BBC has a polemical documentary about reducing food waste. The compelling statistic is that a third of greenhouse gas emissions are due to food rotting away because it cannot be sold or won't be eaten. And a quarter of food-grade food never gets eaten.
Here's a Tasmanian family, home-educating who have refused a plastic life and go shopping with bottles and cotton and paper bags which get used again and again. Actually, they have plastic snap-lid containers which get filled at the butcher and fishmonger [as R], so their beef is zero waste rather than zero plastic and they have been trundling along in that mode for 3 years. Home education must make it easier to get compliance with /from the three daughters-of-the-house a) because their home ed pals are quite likely to be on a similar trajectory b) because they aren't subjected to an invivious amount of peer pressure [to get the right shoes, right phone, right play-list] at school. But some of the trotted stats boggle the mind "the average Australian family generates enough waste to fill a 3 bedroom house every year". I've just spent 2 nights in refuse-collection land with Pat the Salt my aged father-in-law. We put out a brimful 240 lt wheelie-bin on Wednesday morning that's 240lt [¼ cu.m.] * 52 weeks = 12 cu.m. That's only the smallest bedroom full, not an entire house, cobbers.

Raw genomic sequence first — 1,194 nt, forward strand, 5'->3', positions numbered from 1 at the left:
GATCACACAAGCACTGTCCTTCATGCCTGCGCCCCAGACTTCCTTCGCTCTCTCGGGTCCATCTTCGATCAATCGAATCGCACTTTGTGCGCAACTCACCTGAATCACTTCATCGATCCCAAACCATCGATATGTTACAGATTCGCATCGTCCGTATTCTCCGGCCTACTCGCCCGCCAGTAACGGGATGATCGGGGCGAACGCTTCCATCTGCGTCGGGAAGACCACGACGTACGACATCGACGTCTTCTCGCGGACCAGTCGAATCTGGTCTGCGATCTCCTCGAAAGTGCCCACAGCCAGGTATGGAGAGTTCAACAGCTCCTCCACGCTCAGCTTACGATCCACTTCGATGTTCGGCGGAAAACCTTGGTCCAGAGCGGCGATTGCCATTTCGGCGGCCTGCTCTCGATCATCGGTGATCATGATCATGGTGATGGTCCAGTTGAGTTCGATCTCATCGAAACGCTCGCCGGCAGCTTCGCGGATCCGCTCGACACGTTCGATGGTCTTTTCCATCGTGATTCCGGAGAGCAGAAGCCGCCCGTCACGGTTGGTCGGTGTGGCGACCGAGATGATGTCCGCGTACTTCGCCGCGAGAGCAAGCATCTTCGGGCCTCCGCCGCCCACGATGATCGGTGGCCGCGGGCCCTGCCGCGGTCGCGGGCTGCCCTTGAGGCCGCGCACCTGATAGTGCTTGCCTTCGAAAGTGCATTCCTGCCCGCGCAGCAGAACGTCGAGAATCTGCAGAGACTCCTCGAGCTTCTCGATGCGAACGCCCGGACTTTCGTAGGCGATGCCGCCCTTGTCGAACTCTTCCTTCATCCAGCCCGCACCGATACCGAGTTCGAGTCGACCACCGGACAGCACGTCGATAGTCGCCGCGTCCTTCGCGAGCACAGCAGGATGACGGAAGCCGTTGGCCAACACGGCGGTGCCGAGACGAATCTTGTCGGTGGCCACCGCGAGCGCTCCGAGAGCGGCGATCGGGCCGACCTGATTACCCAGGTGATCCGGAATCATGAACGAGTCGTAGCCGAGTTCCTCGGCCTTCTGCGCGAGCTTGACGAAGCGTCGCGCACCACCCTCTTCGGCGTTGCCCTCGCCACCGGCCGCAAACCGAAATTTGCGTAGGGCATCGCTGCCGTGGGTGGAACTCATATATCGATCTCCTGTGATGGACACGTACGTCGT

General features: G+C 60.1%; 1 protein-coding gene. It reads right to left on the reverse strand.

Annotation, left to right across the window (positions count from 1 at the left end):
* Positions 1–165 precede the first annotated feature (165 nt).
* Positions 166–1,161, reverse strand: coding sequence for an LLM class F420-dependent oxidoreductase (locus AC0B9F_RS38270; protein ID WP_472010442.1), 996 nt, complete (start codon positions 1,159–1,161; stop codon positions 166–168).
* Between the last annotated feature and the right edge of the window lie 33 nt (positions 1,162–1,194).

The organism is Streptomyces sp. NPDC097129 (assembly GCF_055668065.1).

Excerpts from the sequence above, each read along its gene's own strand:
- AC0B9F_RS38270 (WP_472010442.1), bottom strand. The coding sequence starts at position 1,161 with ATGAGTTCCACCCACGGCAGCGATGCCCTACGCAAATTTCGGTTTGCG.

BBC Newsnight reports that hoarding and stockpiling will be at nothing, unless it's garden furniture and safe to be left out in the rain. There just isn't the warehousing capacity to store the food and medicines needed to buffer a crash-out Brexit. But no competent prepper would put any trust in The Man to ensure enough bread and booze in the shops; nope! they will have bought a garden shed [as L 8ft x 8ft, = 6 sq.m. volume ~= 15 cu.m. a snip at £900 delivered] to store the beans and ammo. That's about 20,000 500ml tins of lager one-a-day for 50 years. But after the apoclaypse it won't just be beer and skittles; we'll all need beans as well. A tin of beans being slightly shorter but slightly stouter than a tin of lager, the same shed can store about the same number of bean-tins.
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